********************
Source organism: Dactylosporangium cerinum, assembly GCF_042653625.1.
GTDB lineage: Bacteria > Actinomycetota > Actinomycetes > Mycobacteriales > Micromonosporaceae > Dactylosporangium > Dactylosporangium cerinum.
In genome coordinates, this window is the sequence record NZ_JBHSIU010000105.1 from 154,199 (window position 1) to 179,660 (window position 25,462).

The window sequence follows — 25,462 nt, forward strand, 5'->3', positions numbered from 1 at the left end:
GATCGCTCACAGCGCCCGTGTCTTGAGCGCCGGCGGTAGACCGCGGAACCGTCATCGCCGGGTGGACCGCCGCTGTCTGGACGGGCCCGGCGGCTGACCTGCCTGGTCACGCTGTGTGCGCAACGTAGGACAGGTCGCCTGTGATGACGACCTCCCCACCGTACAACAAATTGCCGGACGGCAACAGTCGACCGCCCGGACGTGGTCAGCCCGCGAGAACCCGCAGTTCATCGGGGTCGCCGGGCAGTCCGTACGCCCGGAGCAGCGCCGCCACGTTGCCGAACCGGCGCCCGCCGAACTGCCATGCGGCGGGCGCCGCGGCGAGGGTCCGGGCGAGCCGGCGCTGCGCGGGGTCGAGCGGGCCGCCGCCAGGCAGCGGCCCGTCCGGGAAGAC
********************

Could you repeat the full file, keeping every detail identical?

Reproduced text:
Source organism: Dactylosporangium cerinum, assembly GCF_042653625.1.
GTDB lineage: Bacteria > Actinomycetota > Actinomycetes > Mycobacteriales > Micromonosporaceae > Dactylosporangium > Dactylosporangium cerinum.
In genome coordinates, this window is the sequence record NZ_JBHSIU010000105.1 from 154,199 (window position 1) to 179,660 (window position 25,462).

The window sequence follows — 25,462 nt, forward strand, 5'->3', positions numbered from 1 at the left end:
GATCGCTCACAGCGCCCGTGTCTTGAGCGCCGGCGGTAGACCGCGGAACCGTCATCGCCGGGTGGACCGCCGCTGTCTGGACGGGCCCGGCGGCTGACCTGCCTGGTCACGCTGTGTGCGCAACGTAGGACAGGTCGCCTGTGATGACGACCTCCCCACCGTACAACAAATTGCCGGACGGCAACAGTCGACCGCCCGGACGTGGTCAGCCCGCGAGAACCCGCAGTTCATCGGGGTCGCCGGGCAGTCCGTACGCCCGGAGCAGCGCCGCCACGTTGCCGAACCGGCGCCCGCCGAACTGCCATGCGGCGGGCGCCGCGGCGAGGGTCCGGGCGAGCCGGCGCTGCGCGGGGTCGAGCGGGCCGCCGCCAGGCAGCGGCCCGTCCGGGAAGAC